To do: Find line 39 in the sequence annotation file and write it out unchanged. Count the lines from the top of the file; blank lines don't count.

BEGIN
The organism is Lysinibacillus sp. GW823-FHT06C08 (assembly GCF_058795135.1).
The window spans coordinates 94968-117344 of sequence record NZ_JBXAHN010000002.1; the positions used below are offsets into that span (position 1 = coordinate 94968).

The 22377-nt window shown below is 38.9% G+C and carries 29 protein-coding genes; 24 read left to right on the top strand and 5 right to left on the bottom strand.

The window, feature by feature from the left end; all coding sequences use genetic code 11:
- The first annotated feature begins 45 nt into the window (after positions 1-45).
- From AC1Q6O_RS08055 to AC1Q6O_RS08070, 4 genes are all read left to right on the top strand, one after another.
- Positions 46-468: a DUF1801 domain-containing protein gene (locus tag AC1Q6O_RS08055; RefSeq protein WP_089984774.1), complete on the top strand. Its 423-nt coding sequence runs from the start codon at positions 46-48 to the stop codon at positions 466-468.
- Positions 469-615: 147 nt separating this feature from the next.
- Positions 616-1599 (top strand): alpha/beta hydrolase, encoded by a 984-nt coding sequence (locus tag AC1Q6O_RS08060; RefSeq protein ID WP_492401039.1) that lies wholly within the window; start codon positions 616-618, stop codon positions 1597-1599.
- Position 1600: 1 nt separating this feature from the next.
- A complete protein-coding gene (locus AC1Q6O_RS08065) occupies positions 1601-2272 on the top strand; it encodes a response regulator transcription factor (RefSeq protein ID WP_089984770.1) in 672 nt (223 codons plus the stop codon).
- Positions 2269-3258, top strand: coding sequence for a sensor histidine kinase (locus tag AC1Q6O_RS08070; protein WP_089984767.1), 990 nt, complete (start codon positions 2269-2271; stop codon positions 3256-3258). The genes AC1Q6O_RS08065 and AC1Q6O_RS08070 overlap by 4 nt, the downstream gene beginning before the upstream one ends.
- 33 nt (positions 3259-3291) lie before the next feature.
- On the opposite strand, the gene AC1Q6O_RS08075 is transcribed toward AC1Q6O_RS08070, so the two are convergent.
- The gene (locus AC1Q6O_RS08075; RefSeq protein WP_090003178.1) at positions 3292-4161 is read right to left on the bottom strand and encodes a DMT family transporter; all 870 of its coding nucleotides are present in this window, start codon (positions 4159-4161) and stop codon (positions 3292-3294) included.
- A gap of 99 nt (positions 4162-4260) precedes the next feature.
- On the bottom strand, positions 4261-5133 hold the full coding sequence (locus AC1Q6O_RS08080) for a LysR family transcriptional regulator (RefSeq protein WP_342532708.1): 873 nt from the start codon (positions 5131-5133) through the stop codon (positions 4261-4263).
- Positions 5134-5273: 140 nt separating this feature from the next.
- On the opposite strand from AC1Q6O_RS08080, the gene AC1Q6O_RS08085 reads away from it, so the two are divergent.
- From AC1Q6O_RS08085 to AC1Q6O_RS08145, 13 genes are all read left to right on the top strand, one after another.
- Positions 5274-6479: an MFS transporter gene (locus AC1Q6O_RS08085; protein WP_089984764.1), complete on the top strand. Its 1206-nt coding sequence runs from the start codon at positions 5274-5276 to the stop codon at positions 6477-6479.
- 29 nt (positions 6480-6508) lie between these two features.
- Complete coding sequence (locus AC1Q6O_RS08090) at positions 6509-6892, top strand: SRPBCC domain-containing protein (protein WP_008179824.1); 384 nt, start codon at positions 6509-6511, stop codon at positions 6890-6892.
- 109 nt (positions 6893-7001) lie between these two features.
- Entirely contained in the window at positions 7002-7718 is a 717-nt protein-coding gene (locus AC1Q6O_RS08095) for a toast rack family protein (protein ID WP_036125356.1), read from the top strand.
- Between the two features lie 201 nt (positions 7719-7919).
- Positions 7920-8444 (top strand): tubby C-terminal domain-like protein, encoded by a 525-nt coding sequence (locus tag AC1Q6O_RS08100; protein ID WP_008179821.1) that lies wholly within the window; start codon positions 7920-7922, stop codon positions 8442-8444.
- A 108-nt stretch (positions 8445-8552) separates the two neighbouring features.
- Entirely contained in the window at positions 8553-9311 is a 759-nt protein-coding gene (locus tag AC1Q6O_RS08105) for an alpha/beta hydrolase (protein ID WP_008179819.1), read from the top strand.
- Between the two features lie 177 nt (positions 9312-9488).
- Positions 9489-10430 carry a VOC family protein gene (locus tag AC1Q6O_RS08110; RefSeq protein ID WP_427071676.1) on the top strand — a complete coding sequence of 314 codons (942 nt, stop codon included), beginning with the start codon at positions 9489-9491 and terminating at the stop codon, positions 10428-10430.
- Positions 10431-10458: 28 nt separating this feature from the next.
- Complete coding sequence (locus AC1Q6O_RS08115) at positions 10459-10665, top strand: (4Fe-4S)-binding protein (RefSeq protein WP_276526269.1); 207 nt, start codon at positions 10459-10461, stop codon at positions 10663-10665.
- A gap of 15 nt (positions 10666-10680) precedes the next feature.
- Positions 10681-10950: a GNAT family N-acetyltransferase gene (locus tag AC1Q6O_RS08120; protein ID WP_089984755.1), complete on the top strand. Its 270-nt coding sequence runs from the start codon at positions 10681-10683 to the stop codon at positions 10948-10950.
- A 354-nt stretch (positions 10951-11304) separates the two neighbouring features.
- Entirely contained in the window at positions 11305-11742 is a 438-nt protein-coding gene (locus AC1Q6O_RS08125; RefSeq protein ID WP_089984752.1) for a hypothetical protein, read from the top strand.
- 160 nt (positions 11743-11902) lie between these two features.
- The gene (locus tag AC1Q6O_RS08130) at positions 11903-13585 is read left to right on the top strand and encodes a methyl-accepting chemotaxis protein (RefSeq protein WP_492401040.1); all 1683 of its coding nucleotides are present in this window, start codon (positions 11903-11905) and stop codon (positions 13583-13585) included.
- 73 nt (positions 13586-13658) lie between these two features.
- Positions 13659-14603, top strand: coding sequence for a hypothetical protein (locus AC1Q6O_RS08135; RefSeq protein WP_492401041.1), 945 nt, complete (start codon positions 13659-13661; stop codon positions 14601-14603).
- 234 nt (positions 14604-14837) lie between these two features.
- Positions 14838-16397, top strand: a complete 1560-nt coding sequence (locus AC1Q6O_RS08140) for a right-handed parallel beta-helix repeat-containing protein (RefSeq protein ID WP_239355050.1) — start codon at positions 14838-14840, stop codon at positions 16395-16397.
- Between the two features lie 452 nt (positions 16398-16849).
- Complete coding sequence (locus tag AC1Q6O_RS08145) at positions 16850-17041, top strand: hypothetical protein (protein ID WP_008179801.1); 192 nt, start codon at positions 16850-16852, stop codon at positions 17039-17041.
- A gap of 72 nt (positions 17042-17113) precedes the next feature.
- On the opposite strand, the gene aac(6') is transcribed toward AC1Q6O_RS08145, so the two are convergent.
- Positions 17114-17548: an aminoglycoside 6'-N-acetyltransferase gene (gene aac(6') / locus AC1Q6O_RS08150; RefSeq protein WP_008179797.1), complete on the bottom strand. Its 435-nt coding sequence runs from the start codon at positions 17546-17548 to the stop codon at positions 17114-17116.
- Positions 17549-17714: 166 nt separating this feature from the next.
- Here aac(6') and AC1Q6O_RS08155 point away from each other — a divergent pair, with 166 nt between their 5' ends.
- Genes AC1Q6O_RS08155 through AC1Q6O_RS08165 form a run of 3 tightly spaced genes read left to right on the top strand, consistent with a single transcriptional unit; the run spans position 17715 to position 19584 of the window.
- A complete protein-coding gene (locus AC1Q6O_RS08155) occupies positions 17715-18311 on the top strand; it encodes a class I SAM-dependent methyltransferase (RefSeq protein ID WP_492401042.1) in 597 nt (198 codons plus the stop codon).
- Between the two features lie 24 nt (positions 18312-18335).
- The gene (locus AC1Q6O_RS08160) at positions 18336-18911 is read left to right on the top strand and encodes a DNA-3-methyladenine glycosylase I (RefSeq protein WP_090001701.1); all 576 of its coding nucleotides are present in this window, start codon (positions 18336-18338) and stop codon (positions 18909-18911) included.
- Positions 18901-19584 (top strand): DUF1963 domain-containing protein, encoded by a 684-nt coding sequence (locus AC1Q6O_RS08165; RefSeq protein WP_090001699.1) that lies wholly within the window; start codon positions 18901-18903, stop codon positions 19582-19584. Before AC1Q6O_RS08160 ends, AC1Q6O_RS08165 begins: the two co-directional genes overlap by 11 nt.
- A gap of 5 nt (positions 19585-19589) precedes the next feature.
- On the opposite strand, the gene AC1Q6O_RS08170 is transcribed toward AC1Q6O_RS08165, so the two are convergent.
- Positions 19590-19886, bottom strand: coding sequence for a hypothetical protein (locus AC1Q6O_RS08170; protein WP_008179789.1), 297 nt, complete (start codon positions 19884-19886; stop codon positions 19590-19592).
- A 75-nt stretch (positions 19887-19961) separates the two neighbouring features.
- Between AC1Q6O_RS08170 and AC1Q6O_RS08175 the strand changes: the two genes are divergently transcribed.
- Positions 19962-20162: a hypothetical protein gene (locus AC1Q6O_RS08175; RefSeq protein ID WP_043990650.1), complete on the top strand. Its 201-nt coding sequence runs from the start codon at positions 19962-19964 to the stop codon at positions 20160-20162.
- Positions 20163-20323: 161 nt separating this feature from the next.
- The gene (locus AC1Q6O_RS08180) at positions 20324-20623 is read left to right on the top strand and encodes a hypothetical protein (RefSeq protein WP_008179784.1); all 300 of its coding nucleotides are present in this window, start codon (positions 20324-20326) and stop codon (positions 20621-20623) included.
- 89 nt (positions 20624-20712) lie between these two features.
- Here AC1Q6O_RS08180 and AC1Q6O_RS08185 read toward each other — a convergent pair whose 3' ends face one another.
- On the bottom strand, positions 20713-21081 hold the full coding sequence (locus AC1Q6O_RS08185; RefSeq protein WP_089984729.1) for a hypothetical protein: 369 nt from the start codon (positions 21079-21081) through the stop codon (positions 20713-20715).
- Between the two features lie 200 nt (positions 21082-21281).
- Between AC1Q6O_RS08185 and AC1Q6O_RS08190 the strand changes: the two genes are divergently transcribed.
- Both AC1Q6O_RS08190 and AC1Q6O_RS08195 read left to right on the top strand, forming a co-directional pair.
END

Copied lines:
- The gene (locus tag AC1Q6O_RS08130) at positions 11903-13585 is read left to right on the top strand and encodes a methyl-accepting chemotaxis protein (RefSeq protein WP_492401040.1); all 1683 of its coding nucleotides are present in this window, start codon (positions 11903-11905) and stop codon (positions 13583-13585) included.